Human rights group requests immediate arrest of ex-Sri Lankan president in Singapore – National

A rights group gathering evidence on Sri Lanka’s alleged rights abuses says it has filed a criminal complaint with Singapore’s attorney general, seeking to arrest a former Sri Lankan president for his role in war crimes that allegedly committed during the island nation’s civil war that ended more than a decade ago.

Lawyers for the International Truth and Justice Project, an evidence-gathering organization administered by a South Africa-based non-profit foundation, have filed suit, demanding the immediate arrest of former Sri Lankan President Gotabaya Rajapaksa for his role as Defense Secretary during Sri Lanka. Lanka’s civil war, which ended in 2009, the group said in a statement on Sunday.

Rajapaksa is believed to be living in Singapore after fleeing Sri Lanka due to months of massive protests against him over the country’s economic collapse. Rajapaksa fled the country in mid-July after angry Sri Lankan protesters stormed his residence. He first traveled to the neighboring Maldives, then flew to Singapore.

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The group said that “the 63-page complaint alleges that Rajapaksa committed serious breaches of the Geneva Conventions during the civil war in 2009 when he was Secretary of Defense and that these are domestically prosecutable crimes in Singapore falling under of universal jurisdiction”.

Rajapaksa was one of the most powerful officials _ holding the title of Secretary of the Ministry of Defense _ in the administration of his older brother, President Mahinda Rajapaksa, who ruled Sri Lanka from 2005 to 2015.

He became president of Sri Lanka in 2019 but had to flee in mid-July due to public protests over his failure to resolve an unprecedented economic crisis that has dealt a severe blow to the livelihoods of many Sri Lankans.

“The economic crisis has seen the government crumble, but the crisis in Sri Lanka is really about structural impunity for serious international crimes that date back three decades or more,” said the ITJP’s executive director, Yasmin Sooka.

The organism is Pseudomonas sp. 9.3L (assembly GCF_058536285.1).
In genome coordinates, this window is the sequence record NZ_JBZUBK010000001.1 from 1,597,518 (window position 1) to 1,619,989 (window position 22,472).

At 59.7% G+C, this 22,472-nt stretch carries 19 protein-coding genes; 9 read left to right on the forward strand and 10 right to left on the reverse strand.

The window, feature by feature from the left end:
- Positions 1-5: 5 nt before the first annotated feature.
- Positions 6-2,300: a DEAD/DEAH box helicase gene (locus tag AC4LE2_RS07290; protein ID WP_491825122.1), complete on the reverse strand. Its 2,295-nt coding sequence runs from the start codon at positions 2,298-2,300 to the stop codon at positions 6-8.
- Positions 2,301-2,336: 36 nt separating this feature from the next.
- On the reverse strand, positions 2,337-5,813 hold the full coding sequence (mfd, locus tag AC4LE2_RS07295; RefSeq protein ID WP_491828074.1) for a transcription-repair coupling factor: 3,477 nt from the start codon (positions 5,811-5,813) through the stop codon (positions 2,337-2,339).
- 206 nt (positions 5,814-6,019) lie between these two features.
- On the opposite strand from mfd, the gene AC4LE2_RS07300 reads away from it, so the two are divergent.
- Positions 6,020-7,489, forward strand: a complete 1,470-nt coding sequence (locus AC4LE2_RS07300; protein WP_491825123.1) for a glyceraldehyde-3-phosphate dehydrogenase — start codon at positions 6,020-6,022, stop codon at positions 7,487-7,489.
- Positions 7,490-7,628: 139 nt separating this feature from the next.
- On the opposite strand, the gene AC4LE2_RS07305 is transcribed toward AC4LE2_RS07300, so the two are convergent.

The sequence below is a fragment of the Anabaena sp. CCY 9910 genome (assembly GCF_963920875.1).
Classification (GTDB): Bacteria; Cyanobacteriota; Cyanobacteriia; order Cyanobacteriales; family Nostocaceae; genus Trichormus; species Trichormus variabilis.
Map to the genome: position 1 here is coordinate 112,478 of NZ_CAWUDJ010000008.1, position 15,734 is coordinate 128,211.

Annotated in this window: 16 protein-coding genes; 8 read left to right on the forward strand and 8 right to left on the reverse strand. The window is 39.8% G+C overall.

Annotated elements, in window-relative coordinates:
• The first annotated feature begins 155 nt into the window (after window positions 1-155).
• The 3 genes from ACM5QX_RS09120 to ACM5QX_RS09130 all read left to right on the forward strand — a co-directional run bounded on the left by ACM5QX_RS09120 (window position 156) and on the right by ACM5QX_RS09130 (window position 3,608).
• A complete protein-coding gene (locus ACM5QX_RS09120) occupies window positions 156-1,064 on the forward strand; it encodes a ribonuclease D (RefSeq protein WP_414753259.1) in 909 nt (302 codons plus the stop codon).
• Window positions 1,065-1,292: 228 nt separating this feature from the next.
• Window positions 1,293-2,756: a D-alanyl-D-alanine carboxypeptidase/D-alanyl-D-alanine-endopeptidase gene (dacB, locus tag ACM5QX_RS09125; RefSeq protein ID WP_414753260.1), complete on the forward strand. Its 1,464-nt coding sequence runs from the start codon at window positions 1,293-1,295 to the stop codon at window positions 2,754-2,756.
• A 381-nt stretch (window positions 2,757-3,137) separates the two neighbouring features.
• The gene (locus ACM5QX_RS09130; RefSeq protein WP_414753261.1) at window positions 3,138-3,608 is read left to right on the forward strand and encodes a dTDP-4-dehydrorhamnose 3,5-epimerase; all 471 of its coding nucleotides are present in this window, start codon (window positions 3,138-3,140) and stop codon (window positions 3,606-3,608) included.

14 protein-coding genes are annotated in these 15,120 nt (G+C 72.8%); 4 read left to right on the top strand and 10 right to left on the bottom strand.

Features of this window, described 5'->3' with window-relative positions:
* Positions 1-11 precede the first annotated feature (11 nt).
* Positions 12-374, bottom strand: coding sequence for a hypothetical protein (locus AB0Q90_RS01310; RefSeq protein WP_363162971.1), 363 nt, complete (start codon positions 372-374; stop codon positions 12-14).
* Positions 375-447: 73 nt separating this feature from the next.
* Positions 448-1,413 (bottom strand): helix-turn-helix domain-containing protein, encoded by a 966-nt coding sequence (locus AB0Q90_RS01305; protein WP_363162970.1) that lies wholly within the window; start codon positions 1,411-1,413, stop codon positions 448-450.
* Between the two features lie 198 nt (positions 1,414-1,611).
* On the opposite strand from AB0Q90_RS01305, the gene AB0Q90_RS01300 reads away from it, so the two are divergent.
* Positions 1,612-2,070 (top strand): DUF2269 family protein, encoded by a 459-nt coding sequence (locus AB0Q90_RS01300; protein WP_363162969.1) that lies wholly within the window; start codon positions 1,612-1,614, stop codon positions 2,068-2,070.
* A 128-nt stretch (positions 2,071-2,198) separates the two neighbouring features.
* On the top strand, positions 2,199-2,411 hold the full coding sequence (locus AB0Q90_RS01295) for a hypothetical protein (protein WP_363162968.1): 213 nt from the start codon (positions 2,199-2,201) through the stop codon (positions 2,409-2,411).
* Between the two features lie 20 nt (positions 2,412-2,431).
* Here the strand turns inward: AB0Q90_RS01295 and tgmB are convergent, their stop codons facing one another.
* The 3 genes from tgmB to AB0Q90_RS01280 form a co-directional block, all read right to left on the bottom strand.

“This complaint recognizes that it is not just about corruption and economic mismanagement, but also about responsibility for mass atrocities,” she added.

Click to play video: ''There is no hope in this country'': Sri Lanka in state of emergency amid protests, upcoming elections''

‘There is no hope in this country’: Sri Lanka in state of emergency amid protests, upcoming elections

‘There is no hope in this country’: Sri Lanka in state of emergency amid protests, upcoming elections

Sri Lanka’s civil war has killed 100,000 people, according to conservative United Nations estimates. The actual number is believed to be much higher. A report by a UN panel of experts said at least 40,000 ethnic minority Tamil civilians have been killed in the last few months of fighting alone.

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The Tamil Tiger rebels fought to create an independent state for the Tamil ethnic minority.

After Rajapaksa fled the country, Prime Minister Ranil Wickremesinghe became interim president and last week lawmakers in Sri Lanka’s 225-member parliament elected Wickremesinghe to serve as president for the remaining term of office. of Rajapaksa. Wickremesinghe was sworn in last week.

Sri Lankans have taken to the streets for months to demand that their top leaders step down to take responsibility for the economic chaos that has left the country’s 22 million people struggling with shortages of essentials including medicines, fuel and food. Protesters focused on Rajapaksa’s family,

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Wickremesinghe also drew their ire as a perceived substitute for Rajapaksa. Protesters accuse Rajapaksa and his powerful family of siphoning off money from government coffers and hastening the country’s collapse by mismanaging the economy. The family denied allegations of corruption, but the former president admitted that some of his policies had contributed to the Sri Lankan crisis.

Political unrest threatened efforts to seek bailout from the International Monetary Fund. Yet earlier this week, Wickremesinghe said bailout talks were coming to an end.

IMF chief Kristalina Georgieva told Japanese financial magazine Nikkei Asia this week that the IMF hopes for a deal “as soon as possible”.

© 2022 The Canadian Press

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